“The electronic media haven’t wiped out the book: it’s read, used, and wanted, perhaps more than ever. But the role of the book has changed. It’s no longer alone. It no longer has sole charge of our outlook, nor of our sensibilities.” As familiar as those words may sound, they don’t come from one of the think pieces on the changing media landscape now published each and every day. They come from the mouth of midcentury CBC television host John O’Leary, introducing an interview with Marshall McLuhan more than half a century ago.
McLuhan, one of the most idiosyncratic and wide-ranging thinkers of the twentieth century, would go on to become world famous (to the point of making a cameo in Woody Allen’s Annie Hall) as a prophetic media theorist. He saw clearer than many how the introduction of mass media like radio and television had changed us, and spoke with more confidence than most about how the media to come would change us. He understood what he understood about these processes in no small part because he’d learned their history, going all the way back to the development of writing itself.
Writing, in McLuhan’s telling, changed the way we thought, which changed the way we organized our societies, which changed the way we perceived things, which changed the way we interact. All of that holds truer for the printing press, and even truer still for television. He told the story in his book The Gutenberg Galaxy, which he was working on at the time of this interview in May of 1960, and which would introduce the term “global village” to its readers, and which would crystallize much of what he talked about in this broadcast. Electronic media, in his view, “have made our world into a single unit.”
With this “continually sounding tribal drum” in place, “everybody gets the message all the time: a princess gets married in England, and ‘boom, boom, boom’ go the drums. We all hear about it. An earthquake in North Africa, a Hollywood star gets drunk, away go the drums again.” The consequence? “We’re re-tribalizing. Involuntarily, we’re getting rid of individualism.” Where “just as books and their private point of view are being replaced by the new media, so the concepts which underlie our actions, our social lives, are changing.” No longer concerned with “finding our own individual way,” we instead obsess over “what the group knows, feeling as it does, acting ‘with it,’ not apart from it.”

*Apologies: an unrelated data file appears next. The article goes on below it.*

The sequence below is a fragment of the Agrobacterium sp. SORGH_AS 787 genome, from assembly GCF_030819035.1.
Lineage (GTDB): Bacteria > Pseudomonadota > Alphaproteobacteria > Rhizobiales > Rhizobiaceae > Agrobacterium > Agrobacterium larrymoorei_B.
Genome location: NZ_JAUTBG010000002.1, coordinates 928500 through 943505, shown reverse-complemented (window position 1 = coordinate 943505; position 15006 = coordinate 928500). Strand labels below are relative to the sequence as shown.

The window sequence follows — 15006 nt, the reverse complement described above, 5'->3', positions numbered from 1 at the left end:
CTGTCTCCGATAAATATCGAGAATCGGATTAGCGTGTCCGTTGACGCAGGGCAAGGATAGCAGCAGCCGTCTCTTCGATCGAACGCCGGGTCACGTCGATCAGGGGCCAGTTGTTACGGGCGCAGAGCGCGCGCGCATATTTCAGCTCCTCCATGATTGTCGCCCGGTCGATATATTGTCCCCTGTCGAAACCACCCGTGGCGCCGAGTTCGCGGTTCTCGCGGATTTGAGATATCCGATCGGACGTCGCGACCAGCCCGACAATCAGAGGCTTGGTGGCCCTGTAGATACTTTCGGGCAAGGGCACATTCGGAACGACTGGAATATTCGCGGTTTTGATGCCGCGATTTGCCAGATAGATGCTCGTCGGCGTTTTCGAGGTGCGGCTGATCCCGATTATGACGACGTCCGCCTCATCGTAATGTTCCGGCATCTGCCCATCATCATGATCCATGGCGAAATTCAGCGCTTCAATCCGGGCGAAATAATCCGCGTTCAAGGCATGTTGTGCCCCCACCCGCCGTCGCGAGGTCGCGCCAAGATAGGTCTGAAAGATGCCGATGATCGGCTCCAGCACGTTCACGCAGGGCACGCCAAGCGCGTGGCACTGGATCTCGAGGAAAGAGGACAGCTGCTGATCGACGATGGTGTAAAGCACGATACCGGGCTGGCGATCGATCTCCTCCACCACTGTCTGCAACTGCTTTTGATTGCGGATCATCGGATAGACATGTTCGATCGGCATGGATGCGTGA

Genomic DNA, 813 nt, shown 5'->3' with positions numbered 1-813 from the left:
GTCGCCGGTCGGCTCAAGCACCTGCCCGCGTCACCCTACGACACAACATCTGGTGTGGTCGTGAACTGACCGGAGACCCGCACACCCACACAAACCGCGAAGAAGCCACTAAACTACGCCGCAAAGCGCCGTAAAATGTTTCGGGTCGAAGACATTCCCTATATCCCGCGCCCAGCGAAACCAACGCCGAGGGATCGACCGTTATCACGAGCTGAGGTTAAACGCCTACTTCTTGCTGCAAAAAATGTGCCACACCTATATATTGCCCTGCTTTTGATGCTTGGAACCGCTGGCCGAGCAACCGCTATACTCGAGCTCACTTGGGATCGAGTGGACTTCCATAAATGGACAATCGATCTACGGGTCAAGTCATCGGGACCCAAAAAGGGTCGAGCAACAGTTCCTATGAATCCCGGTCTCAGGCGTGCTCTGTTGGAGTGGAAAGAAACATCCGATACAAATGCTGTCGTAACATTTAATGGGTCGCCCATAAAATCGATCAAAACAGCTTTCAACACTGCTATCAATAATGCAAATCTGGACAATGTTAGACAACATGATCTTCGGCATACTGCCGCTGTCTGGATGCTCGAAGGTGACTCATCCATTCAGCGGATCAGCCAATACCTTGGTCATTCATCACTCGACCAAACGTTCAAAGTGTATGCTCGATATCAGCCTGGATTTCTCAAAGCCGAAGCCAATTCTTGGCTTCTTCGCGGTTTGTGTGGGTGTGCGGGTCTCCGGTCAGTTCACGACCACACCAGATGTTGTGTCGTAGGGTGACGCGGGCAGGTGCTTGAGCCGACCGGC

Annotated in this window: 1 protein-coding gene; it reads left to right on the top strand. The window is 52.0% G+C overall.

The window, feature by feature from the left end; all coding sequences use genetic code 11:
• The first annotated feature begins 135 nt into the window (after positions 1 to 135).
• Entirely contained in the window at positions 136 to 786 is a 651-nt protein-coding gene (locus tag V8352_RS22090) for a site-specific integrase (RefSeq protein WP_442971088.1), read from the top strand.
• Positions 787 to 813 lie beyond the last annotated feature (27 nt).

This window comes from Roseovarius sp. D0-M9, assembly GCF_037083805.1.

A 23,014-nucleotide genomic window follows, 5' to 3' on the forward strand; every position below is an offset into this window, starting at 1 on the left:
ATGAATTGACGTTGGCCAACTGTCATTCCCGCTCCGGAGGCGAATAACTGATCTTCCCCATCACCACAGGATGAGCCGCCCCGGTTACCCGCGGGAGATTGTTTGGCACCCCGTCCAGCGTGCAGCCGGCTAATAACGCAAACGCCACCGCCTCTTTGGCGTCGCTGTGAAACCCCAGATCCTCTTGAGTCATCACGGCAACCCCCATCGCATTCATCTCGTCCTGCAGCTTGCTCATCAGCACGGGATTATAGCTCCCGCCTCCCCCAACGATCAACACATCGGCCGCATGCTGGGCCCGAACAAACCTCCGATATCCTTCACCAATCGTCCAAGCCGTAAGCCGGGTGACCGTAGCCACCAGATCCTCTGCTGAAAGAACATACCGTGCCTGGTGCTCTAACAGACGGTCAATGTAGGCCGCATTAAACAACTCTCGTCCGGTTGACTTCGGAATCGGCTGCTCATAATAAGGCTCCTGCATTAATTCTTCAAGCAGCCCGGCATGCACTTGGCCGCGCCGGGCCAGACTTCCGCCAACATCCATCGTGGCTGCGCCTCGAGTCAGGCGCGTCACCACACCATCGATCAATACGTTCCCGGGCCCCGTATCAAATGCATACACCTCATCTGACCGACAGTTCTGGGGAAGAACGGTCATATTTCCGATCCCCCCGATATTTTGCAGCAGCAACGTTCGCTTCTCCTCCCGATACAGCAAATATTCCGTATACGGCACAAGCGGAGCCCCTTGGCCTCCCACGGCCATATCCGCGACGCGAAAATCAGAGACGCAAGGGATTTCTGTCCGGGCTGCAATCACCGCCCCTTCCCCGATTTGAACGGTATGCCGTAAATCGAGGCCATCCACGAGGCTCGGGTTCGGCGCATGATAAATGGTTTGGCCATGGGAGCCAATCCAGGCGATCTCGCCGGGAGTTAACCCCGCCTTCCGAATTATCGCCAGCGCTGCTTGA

Though McLuhan died in 1980, long before the appearance of the modern internet, many of his readers have seen recent technological developments validate his notion of the global village — and his view of its perils as well as its benefits — more and more with time. At this point in history, mankind can seem less united than ever than ever, possibly because technology now allows us to join any number of global “tribes.” But don’t we feel more pressure than ever to know just what those tribes know and feel just what they feel?
No wonder so many of those pieces that cross our news feeds today still reference McLuhan and his predictions. Just this past weekend, Quartz’s Lila MacLellan did so in arguing that our media, “while global in reach, has come to be essentially controlled by businesses that use data and cognitive science to keep us spellbound and loyal based on our own tastes, fueling the relentless rise of hyper-personalization” as “deep-learning powered services promise to become even better custom-content tailors, limiting what individuals and groups are exposed to even as the universe of products and sources of information expands.” Long live the individual, the individual is dead: step back, and it all looks like one of those contradictions McLuhan could have delivered as a resonant sound bite indeed.
Marshall McLuhan in Two Minutes: A Brief Animated Introduction to the 1960s Media Theorist Who Predicted Our Present
Has Technology Changed Us?: BBC Animations Answer the Question with the Help of Marshall McLuhan
McLuhan Said “The Medium Is The Message”; Two Pieces Of Media Decode the Famous Phrase
The Visionary Thought of Marshall McLuhan, Introduced and Demystified by Tom Wolfe
Marshall McLuhan, W.H. Auden & Buckminster Fuller Debate the Virtues of Modern Technology & Media (1971)
Based in Seoul, Colin Marshall writes and broadcasts on cities and culture. He’s at work on the book The Stateless City: a Walk through 21st-Century Los Angeles, the video series The City in Cinema, the crowdfunded journalism project Where Is the City of the Future?, and the Los Angeles Review of Books’ Korea Blog. Follow him on Twitter at @colinmarshall or on Facebook.
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